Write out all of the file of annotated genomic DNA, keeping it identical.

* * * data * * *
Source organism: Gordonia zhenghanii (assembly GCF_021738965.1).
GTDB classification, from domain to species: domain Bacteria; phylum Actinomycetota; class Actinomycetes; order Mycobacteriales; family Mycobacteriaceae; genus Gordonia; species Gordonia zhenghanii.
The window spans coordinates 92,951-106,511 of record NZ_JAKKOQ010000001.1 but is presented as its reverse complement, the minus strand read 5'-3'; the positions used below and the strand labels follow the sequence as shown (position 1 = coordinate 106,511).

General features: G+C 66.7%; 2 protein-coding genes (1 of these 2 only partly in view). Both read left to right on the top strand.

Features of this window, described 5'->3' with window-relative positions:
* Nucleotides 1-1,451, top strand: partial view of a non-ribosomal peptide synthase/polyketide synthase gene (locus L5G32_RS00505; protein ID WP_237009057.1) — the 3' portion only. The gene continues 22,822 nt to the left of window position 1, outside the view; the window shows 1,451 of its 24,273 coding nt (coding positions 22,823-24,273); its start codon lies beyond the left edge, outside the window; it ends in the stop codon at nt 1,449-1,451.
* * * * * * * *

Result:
Source organism: Gordonia zhenghanii (assembly GCF_021738965.1).
GTDB classification, from domain to species: domain Bacteria; phylum Actinomycetota; class Actinomycetes; order Mycobacteriales; family Mycobacteriaceae; genus Gordonia; species Gordonia zhenghanii.
The window spans coordinates 92,951-106,511 of record NZ_JAKKOQ010000001.1 but is presented as its reverse complement, the minus strand read 5'-3'; the positions used below and the strand labels follow the sequence as shown (position 1 = coordinate 106,511).

General features: G+C 66.7%; 2 protein-coding genes (1 of these 2 only partly in view). Both read left to right on the top strand.

Features of this window, described 5'->3' with window-relative positions:
* Nucleotides 1-1,451, top strand: partial view of a non-ribosomal peptide synthase/polyketide synthase gene (locus L5G32_RS00505; protein ID WP_237009057.1) — the 3' portion only. The gene continues 22,822 nt to the left of window position 1, outside the view; the window shows 1,451 of its 24,273 coding nt (coding positions 22,823-24,273); its start codon lies beyond the left edge, outside the window; it ends in the stop codon at nt 1,449-1,451.